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Sunday, January 27, 2013

German regional OLT Express ceases operations as new parent decides against further investment

German regional airline OLT Express (OL) ceased operations on 27 January and declared insolvency two days later after more than half a decade in operation. The grounding comes after the airline appeared to have entered smoother skies mid-2012, thanks to a change in ownership which should have allowed for a recovery and steady expansion.

OLT Express Fokker 100; D-AOLH@ZRH;26.11.2012/680bgBefore the complete grounding, OL announced it would cut 12 routes almost immediately, clearly signaling that the airline is in trouble. The cuts would be reflected through its equipment, with half of the airline's Fokker 100s destined for withdrawal from active fleet. The carrier operated ten Fokker 100s, four Saab 2000s and a single Saab 340A from bases in Bremen, Stuttgart and Saarbrucken.

Panta Holdings from the Netherlands became OL's parent company in August after taking over the stake in the hands of Polish investors Amber Gold. The latter was also controlling OLT Express Regional in Poland, which ceased operations shortly after Amber Gold took over last year and introduced overly ambitious plans for expansion. Panta Holdings is the parent company of Rekkof, which develops a modernized version of Fokker's regional jet. The company is also behind two Dutch lessors, and was also the parent company of Belgian regional carrier VLM Airlines.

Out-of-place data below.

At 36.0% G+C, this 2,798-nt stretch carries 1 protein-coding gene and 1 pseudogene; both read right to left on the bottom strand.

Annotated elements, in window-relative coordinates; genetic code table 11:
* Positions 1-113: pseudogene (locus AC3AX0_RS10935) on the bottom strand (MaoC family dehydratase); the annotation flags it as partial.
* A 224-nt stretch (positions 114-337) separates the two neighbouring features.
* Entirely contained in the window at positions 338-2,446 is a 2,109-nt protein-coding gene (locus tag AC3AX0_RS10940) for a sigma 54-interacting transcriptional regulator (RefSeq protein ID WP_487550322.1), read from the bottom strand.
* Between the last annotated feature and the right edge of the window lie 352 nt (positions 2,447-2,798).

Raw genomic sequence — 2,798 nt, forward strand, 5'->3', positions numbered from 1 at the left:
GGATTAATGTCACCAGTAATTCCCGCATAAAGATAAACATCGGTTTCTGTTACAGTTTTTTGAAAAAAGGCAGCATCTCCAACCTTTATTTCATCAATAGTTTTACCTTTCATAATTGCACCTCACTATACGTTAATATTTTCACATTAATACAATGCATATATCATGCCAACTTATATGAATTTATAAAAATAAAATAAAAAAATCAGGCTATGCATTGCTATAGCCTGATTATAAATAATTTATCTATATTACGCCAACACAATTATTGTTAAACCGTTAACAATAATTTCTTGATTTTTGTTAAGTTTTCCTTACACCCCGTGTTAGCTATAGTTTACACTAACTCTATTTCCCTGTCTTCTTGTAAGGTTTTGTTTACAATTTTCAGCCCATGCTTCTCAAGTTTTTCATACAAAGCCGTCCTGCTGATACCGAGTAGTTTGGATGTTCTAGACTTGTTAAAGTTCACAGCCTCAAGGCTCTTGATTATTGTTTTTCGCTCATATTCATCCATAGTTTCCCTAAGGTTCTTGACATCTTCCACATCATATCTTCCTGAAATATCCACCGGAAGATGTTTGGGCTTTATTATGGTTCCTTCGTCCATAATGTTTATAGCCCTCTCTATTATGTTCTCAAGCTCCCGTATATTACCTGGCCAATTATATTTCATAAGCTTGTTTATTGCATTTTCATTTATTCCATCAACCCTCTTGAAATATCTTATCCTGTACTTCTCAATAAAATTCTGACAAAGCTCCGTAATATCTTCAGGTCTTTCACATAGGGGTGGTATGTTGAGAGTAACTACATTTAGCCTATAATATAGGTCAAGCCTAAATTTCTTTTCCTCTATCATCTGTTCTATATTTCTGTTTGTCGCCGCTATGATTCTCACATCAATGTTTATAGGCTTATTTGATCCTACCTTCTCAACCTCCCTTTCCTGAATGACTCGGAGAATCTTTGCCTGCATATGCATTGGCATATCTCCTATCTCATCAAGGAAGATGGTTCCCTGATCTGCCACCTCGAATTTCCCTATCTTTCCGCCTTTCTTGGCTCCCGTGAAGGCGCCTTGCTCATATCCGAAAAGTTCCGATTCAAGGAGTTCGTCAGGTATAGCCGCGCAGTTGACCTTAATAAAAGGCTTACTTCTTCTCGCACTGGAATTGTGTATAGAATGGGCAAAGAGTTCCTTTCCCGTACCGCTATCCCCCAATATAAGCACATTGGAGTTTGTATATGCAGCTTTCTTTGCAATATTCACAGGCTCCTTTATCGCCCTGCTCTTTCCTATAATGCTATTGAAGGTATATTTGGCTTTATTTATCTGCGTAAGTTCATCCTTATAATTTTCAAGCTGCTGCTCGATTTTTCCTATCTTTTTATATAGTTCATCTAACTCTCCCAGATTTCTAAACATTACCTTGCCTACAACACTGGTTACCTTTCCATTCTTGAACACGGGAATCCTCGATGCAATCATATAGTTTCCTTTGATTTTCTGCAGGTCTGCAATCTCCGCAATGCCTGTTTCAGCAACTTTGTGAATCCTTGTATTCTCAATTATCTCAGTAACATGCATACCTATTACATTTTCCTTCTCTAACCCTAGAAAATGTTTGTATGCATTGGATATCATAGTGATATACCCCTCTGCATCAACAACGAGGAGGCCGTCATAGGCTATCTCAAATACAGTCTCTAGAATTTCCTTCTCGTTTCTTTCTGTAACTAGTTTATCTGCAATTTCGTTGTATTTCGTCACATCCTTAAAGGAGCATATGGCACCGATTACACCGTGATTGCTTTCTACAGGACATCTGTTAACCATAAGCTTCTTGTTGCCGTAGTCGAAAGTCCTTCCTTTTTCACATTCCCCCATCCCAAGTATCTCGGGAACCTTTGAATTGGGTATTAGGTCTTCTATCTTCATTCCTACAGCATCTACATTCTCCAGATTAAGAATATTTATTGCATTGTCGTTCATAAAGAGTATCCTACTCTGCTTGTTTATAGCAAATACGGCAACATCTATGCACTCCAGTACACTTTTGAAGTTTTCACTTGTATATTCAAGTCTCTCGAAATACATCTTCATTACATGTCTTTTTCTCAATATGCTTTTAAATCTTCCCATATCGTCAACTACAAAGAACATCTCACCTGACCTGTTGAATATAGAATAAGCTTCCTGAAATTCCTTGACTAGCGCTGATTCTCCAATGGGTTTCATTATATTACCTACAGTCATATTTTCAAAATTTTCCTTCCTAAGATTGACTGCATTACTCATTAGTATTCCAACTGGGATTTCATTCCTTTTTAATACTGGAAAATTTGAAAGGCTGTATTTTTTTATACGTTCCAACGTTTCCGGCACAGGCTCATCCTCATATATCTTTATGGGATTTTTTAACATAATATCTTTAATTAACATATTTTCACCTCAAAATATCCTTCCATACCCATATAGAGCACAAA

Although OL's finances were no secret, things seemed to improve after Panta Holdings' investment. Not only did the airline gain a valuable and promising parent with experience in airline industry, but it was also cleared to embark on an expansion plan and reorganization. The airline was supposed to modify its business model and introduce elements of an LCC. Modifying an airline's business model can be tricky, but it was expected that Panta Holdings would guide OL in the right direction. Besides, the airline itself is not new to the industry.

D-AOLC SAAB 2000 OLT
In September, OL was given a go-ahead to proceed with merger of another German regional carrier Contact Air, which brought eight Fokker 100s, developed network and a wet-lease agreement with Swiss International Air Lines involving two Fokkers to OL.

For the reorganization to take place, OL needed funds, and its new parent was not expected to disappoint on this field either. The airline managed to reach agreements with unions regarding wage cuts and prepared a series of other measures. However, after sending the plan over to Panta Holdings for approval, its parent company decided to make no further investments into OL, causing it to ground entire operation. The reasons behind Panta Holdings' change of mind remain unclear.